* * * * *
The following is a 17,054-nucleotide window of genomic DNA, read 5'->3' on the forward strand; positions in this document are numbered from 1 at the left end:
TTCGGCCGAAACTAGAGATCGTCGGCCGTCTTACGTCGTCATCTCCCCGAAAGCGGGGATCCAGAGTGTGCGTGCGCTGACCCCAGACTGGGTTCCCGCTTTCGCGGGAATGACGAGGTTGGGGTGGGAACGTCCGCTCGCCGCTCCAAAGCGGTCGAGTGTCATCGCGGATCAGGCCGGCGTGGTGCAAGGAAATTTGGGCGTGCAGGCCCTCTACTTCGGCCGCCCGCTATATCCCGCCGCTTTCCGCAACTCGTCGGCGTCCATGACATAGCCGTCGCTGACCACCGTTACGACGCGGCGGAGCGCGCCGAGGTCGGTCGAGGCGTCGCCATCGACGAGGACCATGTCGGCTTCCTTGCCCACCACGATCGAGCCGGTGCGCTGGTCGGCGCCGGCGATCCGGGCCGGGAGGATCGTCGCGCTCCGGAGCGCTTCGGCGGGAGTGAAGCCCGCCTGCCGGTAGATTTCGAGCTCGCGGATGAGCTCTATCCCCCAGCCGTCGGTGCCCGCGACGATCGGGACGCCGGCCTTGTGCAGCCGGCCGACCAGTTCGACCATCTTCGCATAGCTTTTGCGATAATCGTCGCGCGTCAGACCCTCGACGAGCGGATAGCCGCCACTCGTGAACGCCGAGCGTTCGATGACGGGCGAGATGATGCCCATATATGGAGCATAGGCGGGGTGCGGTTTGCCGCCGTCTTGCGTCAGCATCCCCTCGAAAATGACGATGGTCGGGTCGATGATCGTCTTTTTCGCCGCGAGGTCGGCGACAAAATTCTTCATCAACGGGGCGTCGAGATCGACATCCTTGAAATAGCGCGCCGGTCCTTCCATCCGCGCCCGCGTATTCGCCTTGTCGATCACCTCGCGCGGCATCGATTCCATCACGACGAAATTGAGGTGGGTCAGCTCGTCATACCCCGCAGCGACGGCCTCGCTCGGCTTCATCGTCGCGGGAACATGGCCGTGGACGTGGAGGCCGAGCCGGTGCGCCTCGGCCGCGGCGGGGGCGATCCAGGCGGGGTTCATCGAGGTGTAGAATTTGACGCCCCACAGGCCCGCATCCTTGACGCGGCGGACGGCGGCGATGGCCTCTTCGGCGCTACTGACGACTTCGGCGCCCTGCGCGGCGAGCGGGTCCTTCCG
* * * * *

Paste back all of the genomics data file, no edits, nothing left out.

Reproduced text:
The following is a 17,054-nucleotide window of genomic DNA, read 5'->3' on the forward strand; positions in this document are numbered from 1 at the left end:
TTCGGCCGAAACTAGAGATCGTCGGCCGTCTTACGTCGTCATCTCCCCGAAAGCGGGGATCCAGAGTGTGCGTGCGCTGACCCCAGACTGGGTTCCCGCTTTCGCGGGAATGACGAGGTTGGGGTGGGAACGTCCGCTCGCCGCTCCAAAGCGGTCGAGTGTCATCGCGGATCAGGCCGGCGTGGTGCAAGGAAATTTGGGCGTGCAGGCCCTCTACTTCGGCCGCCCGCTATATCCCGCCGCTTTCCGCAACTCGTCGGCGTCCATGACATAGCCGTCGCTGACCACCGTTACGACGCGGCGGAGCGCGCCGAGGTCGGTCGAGGCGTCGCCATCGACGAGGACCATGTCGGCTTCCTTGCCCACCACGATCGAGCCGGTGCGCTGGTCGGCGCCGGCGATCCGGGCCGGGAGGATCGTCGCGCTCCGGAGCGCTTCGGCGGGAGTGAAGCCCGCCTGCCGGTAGATTTCGAGCTCGCGGATGAGCTCTATCCCCCAGCCGTCGGTGCCCGCGACGATCGGGACGCCGGCCTTGTGCAGCCGGCCGACCAGTTCGACCATCTTCGCATAGCTTTTGCGATAATCGTCGCGCGTCAGACCCTCGACGAGCGGATAGCCGCCACTCGTGAACGCCGAGCGTTCGATGACGGGCGAGATGATGCCCATATATGGAGCATAGGCGGGGTGCGGTTTGCCGCCGTCTTGCGTCAGCATCCCCTCGAAAATGACGATGGTCGGGTCGATGATCGTCTTTTTCGCCGCGAGGTCGGCGACAAAATTCTTCATCAACGGGGCGTCGAGATCGACATCCTTGAAATAGCGCGCCGGTCCTTCCATCCGCGCCCGCGTATTCGCCTTGTCGATCACCTCGCGCGGCATCGATTCCATCACGACGAAATTGAGGTGGGTCAGCTCGTCATACCCCGCAGCGACGGCCTCGCTCGGCTTCATCGTCGCGGGAACATGGCCGTGGACGTGGAGGCCGAGCCGGTGCGCCTCGGCCGCGGCGGGGGCGATCCAGGCGGGGTTCATCGAGGTGTAGAATTTGACGCCCCACAGGCCCGCATCCTTGACGCGGCGGACGGCGGCGATGGCCTCTTCGGCGCTACTGACGACTTCGGCGCCCTGCGCGGCGAGCGGGTCCTTCCG